Being that I love cake and Halloween enough to get a skull-shaped cake pan as a birthday gift, it’s a bit odd my first thought on seeing said pan was not, “That is going to make an awesome cake.” It was actually “OMG, I have to make a meatloaf skull!” A few years back I saw this quite cool recipe from Not Martha on making a realistic meatloaf hand, and that recipe really stuck with me I guess, because it overrode cake. Anyway, chances are you don’t give two sprinkles why I decided to make a Halloween meatloaf skull, you just want to know how to make one, so let’s get to that.
First, you kind of need the 3D skull pan, though if you are more artistic than I, you may be able to sculpt yourself a head and deprive Amazon of about $30. Assuming you have or buy a pan, you’ll need to grease it well. The rest of this meatloaf skull recipe also assumes you use the pan because I did.
Next, prepare about 4 lbs of meatloaf. I will share my recipe at the end of this post, which includes a handful of chopped mushrooms, 2 small onions, bread heels soaked in milk, spices to delicious, and some egg, but the recipe you use is irrelevant. Everybody has a favorite meatloaf recipe—feel free to use yours.
Once your meatloaf is ready, set it aside and prepare a small pan of chunk-free marinara sauce. “What?” You may be thinking, “Why do I need pasta sauce for meatloaf?” Well, Not Martha used ketchup, and what is marinara if not better-tasting ketchup? I also decided to stuff my Halloween meatloaf skull with mozzarella and sauce so that when it was cut brain-like material would leak out.
This coincidentally made it taste sort of like noodle-free lasagna—spooky and tasty. The sauce I made was very simple. It’s just one can of tomato sauce spiced to taste (garlic powder, pepper, salt, parsley, oregano, and a bay leaf is a good start). On that note, you can display your meatloaf skull on a bed of pasta with sauce and let guests detach head bits to make it a main course. I’ve made this for quite a few parties now, and both options are always a hit. It’s become one of my favorite Halloween meat dishes. My kids even sometimes request it just as a Halloween dinner.
Back to the recipe, let your sauce simmer while you cut some mozzarella cubes and thin slices. When finished, pack the vast majority of your meatloaf into the pan leaving a hallow compartment in each side for the mozzarella cubes and some sauce. Here’s a photo example of how to do that, if you’re a visual learner.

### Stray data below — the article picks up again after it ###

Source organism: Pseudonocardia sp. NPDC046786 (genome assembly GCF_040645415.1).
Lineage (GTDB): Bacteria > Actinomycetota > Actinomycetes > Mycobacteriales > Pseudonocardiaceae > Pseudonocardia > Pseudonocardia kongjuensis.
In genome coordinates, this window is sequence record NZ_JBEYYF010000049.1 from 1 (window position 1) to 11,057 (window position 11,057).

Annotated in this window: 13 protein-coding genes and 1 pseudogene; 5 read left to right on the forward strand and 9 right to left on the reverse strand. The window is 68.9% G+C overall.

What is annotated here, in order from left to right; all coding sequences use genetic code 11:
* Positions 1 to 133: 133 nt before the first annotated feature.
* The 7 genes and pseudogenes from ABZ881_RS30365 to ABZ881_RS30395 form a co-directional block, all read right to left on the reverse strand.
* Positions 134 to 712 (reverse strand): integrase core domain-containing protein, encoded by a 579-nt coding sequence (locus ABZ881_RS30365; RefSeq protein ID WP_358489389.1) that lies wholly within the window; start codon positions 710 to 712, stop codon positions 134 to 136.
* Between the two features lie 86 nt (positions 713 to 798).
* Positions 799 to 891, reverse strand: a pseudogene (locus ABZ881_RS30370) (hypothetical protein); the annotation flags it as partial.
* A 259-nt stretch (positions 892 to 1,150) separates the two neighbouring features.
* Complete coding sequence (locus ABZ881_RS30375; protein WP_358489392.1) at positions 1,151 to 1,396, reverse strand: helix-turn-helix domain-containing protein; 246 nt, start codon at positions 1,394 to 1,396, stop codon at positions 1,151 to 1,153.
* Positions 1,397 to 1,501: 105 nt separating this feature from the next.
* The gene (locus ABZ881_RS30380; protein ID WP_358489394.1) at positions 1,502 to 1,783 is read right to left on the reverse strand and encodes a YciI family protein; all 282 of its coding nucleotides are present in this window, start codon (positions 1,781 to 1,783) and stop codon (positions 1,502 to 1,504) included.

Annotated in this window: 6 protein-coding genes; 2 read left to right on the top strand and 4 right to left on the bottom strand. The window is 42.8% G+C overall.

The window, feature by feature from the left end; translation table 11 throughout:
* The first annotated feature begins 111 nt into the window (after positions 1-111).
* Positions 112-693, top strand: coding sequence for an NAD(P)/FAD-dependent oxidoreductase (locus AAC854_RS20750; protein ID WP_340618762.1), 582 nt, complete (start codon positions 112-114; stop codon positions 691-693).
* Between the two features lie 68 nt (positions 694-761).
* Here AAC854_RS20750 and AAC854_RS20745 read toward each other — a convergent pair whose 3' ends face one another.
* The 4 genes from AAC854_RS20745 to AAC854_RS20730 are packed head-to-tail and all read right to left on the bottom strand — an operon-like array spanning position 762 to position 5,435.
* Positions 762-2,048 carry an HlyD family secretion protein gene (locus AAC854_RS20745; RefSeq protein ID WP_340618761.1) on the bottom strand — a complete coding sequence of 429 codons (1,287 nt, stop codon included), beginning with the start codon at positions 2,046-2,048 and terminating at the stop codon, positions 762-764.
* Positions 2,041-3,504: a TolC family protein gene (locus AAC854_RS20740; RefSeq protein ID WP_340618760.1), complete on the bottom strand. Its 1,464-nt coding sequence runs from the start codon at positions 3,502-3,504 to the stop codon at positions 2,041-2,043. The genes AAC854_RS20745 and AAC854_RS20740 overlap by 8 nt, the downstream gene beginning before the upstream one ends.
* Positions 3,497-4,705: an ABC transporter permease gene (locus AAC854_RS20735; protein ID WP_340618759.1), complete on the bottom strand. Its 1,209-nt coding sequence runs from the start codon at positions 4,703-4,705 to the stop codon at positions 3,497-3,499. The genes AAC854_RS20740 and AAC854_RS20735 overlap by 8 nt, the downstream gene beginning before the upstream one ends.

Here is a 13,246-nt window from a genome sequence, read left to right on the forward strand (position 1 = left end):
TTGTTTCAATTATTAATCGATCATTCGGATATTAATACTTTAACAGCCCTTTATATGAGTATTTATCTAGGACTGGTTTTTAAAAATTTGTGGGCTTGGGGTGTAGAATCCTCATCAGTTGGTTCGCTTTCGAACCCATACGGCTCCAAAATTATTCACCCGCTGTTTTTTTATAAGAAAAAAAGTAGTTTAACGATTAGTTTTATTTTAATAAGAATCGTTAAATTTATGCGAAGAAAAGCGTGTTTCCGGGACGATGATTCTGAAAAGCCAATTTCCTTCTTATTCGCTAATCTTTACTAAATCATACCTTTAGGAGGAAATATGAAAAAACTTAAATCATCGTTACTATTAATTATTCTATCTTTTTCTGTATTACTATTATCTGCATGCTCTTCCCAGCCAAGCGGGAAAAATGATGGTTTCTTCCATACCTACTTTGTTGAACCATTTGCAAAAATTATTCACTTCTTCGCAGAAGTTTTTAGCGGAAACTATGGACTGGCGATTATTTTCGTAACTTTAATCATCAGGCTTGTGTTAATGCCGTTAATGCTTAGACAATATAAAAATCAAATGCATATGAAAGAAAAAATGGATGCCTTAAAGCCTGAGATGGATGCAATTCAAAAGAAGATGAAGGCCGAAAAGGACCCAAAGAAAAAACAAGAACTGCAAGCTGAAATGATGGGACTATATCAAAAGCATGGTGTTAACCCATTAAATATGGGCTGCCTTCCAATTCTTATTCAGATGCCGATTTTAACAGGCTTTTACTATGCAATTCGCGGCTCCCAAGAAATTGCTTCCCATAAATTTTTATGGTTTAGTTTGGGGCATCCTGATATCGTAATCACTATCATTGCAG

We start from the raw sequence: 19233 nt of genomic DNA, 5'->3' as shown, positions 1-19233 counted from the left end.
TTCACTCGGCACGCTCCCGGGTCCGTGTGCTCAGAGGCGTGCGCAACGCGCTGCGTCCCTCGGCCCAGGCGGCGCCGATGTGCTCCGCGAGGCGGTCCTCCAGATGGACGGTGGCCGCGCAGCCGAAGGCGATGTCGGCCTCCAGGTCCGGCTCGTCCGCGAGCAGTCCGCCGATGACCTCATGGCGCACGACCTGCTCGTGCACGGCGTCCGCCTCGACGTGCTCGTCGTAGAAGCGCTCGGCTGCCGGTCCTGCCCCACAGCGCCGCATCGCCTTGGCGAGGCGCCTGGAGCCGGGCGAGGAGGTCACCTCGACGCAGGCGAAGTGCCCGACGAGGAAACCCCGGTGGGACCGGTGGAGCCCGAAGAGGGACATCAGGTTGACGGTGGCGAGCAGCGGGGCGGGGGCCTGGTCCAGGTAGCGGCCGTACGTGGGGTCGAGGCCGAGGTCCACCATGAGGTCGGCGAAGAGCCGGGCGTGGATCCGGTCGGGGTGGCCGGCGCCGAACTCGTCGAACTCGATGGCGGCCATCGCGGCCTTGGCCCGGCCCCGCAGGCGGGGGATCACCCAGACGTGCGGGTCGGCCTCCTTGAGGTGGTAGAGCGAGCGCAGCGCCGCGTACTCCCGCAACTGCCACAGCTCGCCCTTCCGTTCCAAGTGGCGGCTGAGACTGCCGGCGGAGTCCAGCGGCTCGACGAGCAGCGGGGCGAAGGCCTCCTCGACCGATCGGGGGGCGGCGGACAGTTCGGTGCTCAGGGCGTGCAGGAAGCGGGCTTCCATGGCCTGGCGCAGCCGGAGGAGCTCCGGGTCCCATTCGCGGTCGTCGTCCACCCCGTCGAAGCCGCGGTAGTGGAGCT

Close these compartments with the not-vast-majority of your meatloaf you should still have on hand. Now, you should have two stuffed meatloaf loaves that look like this:
This was the point in my recipe that I had to make a call. My friend suggested cooking it for a bit, and then removing it from the pan to add the face details. I worried that wouldn’t work well with things like eyes. So, I lined a baking sheet with tinfoil and plopped my cake pan upside down. That’s why a well-greased pan is key—out popped a perfectly-sculpted stuffed meatloaf skull.
First, Frank needed eyes (I decided to name him Frank). Initially, I was just going to place half of a white onion in each of the skull mold indentations, but that seemed insufficiently creepy. How is a meatloaf skull supposed to stare into your soul without pupils? To add those, I cut a small indention in each onion half and hollowed it out to insert the end of a cocktail olive. The effect was super cool. They looked like real eyes. I will say my white onion came from our garden, so if you have trouble finding this small size, you might opt for a shallot. Then, I just added onion chip teeth.
Next, take the remainder of your marinara and paint it on the skull. Then, layer the thin cheese strips over the top. Pop it in the oven at 375 degrees for about 90 minutes. Cook time may vary, so keep an eye on it. This is also ground meat, so be sure to temp your monster creation for food safety reasons. You’ll notice from my meat thermometer in the photo I accidentally overcooked mine a bit. It doesn’t need to be 190 degrees.
Once done, as you can see, there was a bit of brain drippage. I used a spatula to move the meatloaf skull to a clean pan for presentation reasons. I will admit stacking the two sides was a bit tricky, but the end result was the perfect head for our family’s annual Halloween party meat skeleton.
The one issue I found with this recipe, or technique more accurately, is that the skull spread a bit on one side while baking distorting the shape. I am not sure how this could be remedied, but am open to suggestions in the comment section.
Don’t want to read all that? Here’s the quick version—how to make a Halloween meatloaf skull:
4 lbs ground beef
1 cup chopped mushroom
6 bread heels soaked in milk
spices to taste
1 can tomato sauce
spices to taste
Stuffing and decorations:
1 lb mozzarella cheese
1 small white onion or shallot
2 green cocktail olives
Grease 3D skull pan.
Make meatloaf by combining the first 5 ingredients in a large bowl by hand. Set aside, and simmer tomato sauce and spices on stovetop.
Cut 1 ½ cups cheese cubes and about 15 thin slices.
Stuff the 3D skull pan with meatloaf leaving a hollow cavity.
Fill cavity each with cheese cubes and a total of ¾ of the sauce, and then close off with more meat mixture.
Flip pan onto cookie sheet
Cut each small onion in half, then hollow out a penny-sized cavity. Cut the end from two cocktail olives, and insert them into the onion holes. Place onions in eye sockets on meatloaf skull. Cut onion chips. Arrange as teeth.
Brush the skull with the remaining sauce and layer with cheese slices.
Bake at 375 degrees for approximately 90 minutes or until internal temperature reads a minimum of 160 degrees. Allow to cool and transfer to a platter or serve over pasta.
Want more scary Halloween recipes? You’re in for a treat—serve your meatloaf skull with a side of severed face!